The non-seasonally adjusted CPI was basically flat in July and 0.2% year-over-year. This is slightly below market expectations (Chart 1). In our last report, we stated that “with the recent weakness in oil prices and the renewed strength of the U.S. dollar, we would not be surprised to see weaker headline numbers in the next few months.” This is playing out like we expected.
The just released FOMC July meeting minutes also confirmed our view that the Fed is also concerned about the weak inflation picture. The mention of the US dollar as a headwind to inflation also echoed our concern about the tightening effect of a stronger dollar. The dollar real effective exchange rate and the 10-year real yield are great proxies for monetary conditions. Stronger dollar and higher real yields are both indications of tighter monetary conditions. Unfortunately, this is what is happening right now. In other words, the markets are doing the tightening job for the Fed. This is why we think the Fed would be much better off postponing the rate hike.
Despite the free-falling oil prices and inflation breakeven rates approaching the January low, there are still plenty of market professionals expecting higher inflation in the near to intermediate future. Chart 3 shows most inflation surveys are still showing an uptrend in inflation expectations while the market-based inflation breakeven rates have decidedly turned lower. We would side with the market every single time!
And we have not even mentioned the latest Chinese Yuan devaluation. No matter how you look at it, this is a significant disinflationary headwind. We have been concerned about the global disinflationary forces and this new development certainly adds to this concern.
The U.S. Core CPI (non-seasonally adjusted) was also flat month-over-month, slightly below expectations as well, and it was up 1.8% year-over-year (Chart 4). The latest core CPI forecast model reading (based on past CPI readings, Housing, Gold and CRB prices) remained firmly in the negative territory. The current inflation numbers are not yet reflective of the recent sell off in oil prices so we expect even weaker inflation going forward.
Although we believe the Fed is willing to raise rates as soon as September, we highly doubt it will be able to do that, given the disinflationary headwinds still present at this moment. Our base view for a rate hike is still December or later and asset markets have to behave well to make it possible. It’s entirely possible that the rate hike might be put off until 2016.
Selective CPI Subsets: Housing, Medical, And Transport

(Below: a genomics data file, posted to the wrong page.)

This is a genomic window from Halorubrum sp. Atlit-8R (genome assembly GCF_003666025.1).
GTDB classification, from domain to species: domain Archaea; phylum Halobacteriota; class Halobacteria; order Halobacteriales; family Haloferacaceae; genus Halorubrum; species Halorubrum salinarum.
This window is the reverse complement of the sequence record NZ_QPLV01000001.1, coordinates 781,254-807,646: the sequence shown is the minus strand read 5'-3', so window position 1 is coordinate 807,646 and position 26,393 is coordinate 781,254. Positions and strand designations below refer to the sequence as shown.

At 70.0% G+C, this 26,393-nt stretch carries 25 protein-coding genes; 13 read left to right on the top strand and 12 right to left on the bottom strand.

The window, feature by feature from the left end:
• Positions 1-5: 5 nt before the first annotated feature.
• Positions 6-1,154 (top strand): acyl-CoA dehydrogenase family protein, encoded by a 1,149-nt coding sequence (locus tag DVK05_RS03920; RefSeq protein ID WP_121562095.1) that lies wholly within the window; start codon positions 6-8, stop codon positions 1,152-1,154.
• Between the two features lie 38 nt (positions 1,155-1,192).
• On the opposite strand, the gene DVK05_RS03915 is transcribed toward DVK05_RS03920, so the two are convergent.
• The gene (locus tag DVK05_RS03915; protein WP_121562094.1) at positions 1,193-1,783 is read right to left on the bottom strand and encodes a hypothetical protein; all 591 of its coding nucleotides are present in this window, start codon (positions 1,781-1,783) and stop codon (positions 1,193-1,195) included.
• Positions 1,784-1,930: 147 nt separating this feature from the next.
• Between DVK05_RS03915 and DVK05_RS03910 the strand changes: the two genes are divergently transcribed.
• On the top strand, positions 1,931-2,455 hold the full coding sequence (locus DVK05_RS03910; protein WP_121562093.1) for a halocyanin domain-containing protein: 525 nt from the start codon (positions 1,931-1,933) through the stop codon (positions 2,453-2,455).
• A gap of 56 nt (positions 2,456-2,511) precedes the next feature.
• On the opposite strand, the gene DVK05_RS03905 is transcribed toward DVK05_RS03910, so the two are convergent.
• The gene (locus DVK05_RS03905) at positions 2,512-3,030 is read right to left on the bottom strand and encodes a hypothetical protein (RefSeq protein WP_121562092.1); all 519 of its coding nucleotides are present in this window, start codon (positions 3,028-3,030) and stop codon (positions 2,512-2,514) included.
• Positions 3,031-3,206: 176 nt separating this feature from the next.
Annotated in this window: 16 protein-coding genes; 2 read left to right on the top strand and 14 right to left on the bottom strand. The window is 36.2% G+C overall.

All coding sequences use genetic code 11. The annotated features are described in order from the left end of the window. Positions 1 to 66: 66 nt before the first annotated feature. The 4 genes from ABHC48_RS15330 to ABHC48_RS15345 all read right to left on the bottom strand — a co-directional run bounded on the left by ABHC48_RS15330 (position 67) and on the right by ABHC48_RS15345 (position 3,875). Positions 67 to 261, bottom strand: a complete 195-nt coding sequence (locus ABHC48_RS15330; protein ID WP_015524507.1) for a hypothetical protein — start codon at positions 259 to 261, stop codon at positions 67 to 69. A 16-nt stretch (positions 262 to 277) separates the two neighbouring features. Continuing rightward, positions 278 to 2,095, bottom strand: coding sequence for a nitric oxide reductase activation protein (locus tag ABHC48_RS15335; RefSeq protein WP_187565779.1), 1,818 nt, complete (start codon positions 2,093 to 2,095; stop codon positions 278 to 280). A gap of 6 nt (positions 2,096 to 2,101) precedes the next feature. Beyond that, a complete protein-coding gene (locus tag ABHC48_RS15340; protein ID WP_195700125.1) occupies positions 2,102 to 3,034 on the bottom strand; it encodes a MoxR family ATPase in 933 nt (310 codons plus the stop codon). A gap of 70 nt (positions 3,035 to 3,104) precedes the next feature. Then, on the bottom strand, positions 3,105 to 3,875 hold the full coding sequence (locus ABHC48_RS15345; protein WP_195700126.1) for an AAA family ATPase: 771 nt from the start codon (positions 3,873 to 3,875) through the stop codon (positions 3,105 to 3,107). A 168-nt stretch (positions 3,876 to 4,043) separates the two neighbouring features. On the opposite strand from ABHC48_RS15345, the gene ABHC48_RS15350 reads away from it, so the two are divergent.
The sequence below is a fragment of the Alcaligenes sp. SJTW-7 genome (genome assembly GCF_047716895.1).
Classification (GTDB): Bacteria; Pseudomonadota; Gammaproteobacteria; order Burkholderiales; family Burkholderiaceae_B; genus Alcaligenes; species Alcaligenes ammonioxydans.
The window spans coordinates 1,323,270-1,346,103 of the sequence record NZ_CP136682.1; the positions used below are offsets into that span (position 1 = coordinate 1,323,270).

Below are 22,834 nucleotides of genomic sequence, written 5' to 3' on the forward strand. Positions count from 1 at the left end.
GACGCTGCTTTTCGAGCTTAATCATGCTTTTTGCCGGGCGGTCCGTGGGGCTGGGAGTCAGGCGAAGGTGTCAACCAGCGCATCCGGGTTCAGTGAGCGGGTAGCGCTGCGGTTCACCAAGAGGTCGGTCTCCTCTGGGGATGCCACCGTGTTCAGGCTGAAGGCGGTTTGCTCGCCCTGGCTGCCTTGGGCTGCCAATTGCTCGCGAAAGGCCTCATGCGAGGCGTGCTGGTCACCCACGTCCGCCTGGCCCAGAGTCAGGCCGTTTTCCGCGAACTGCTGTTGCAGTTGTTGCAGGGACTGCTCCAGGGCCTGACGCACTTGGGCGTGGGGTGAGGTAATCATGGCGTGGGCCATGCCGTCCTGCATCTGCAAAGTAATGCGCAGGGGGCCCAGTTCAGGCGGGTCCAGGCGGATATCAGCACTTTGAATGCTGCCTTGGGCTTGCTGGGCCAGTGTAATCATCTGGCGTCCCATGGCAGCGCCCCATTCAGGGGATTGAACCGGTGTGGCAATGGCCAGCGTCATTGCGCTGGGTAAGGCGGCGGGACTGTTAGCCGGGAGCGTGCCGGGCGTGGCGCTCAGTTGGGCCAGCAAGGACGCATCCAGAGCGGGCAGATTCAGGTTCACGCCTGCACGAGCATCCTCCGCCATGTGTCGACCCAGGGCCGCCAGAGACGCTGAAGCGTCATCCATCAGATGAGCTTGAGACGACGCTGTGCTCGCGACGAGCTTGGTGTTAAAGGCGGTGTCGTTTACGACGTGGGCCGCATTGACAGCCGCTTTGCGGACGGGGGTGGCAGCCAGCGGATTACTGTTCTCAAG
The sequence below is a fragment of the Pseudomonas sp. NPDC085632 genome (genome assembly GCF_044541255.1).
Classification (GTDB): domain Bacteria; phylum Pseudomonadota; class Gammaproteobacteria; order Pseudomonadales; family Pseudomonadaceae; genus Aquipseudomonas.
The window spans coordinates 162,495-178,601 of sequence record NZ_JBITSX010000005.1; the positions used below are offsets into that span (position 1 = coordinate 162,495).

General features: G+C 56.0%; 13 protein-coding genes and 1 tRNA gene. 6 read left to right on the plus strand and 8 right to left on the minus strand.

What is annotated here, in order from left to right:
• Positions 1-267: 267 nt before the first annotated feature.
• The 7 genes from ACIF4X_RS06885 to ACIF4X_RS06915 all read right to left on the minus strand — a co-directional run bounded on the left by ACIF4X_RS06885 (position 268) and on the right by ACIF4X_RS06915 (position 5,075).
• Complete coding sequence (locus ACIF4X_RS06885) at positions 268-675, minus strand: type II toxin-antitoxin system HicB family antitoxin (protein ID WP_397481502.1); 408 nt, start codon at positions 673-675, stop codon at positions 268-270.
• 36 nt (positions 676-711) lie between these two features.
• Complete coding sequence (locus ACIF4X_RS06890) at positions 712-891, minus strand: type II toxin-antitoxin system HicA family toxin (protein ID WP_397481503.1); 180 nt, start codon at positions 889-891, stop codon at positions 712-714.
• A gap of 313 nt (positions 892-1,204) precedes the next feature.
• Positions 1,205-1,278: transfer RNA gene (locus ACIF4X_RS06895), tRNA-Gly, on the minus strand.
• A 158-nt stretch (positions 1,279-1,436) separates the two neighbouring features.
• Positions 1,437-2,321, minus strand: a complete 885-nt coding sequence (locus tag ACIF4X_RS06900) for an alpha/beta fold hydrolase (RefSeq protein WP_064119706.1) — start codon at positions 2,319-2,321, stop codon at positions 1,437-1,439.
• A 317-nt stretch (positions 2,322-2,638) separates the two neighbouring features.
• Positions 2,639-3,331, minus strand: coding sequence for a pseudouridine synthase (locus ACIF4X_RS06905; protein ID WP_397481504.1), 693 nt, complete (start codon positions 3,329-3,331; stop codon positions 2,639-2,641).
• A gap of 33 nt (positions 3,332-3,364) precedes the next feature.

Housing Inflation Remained Healthy: Housing is 43% of the overall index, and its biggest component. It was up 1.7% from a year ago in July (Chart 5). The pace of housing inflation has slowed in the last six months. Although the overall housing inflation picture is still very healthy, its contribution to the overall CPI is waning. We need to see more inflationary support from other components.
Medical Inflation Slowed Too: This subset is 6.4% of the overall index. Its year-over-year pace slowed to 2.4% in July (Chart 6). Although still much higher than the overall index and the slower pace means its contribution to the overall inflation level is reduced. We expect this component to stay range bound at a higher level than the overall index.
Transport Inflation Recovered From Low Levels: The Transportation subset, 15.3% of the overall index, was down –6.2% year over year in July, slightly better than the –6.9% in June (Chart 7). This is still reflecting the lagged effect of a Q2 rebound in oil prices but the renewed weakness in oil prices will certainly drive this component lower in the next few months.
PPI Inflation: July Reading –2.6% Y/Y
Although slightly better than expectations, the 12-month rate of change for the non-seasonally adjusted Finished Goods PPI remains deep in the negative territory at –2.6% in July (Chart 8). The down trend in producers inflation has decelerated but we expect it to go lower before it starts to go up again.
PPI Intermediate Materials: July Reading –6.6% Y/Y
Non-seasonally adjusted Intermediate Goods PPI was down –6.6% year over year in July, another very weak number. The six-month rate turned positive at 0.7% but we expect this to be very short-lived (Chart 9). The effect of the lower oil prices is yet to be reflected in this index.
PPI Crude Materials: July Reading –22.7% Y/Y
Crude material prices are also down sharply year-over-year in July (-22.7% —Chart 10). There have been six consecutive year-over-year declines of over –20%.
We expect this index to turn even lower as commodity weakness gets priced in. Oil does not look like it will find a bottom anytime soon so we are lowering our expectations for producers’ inflation.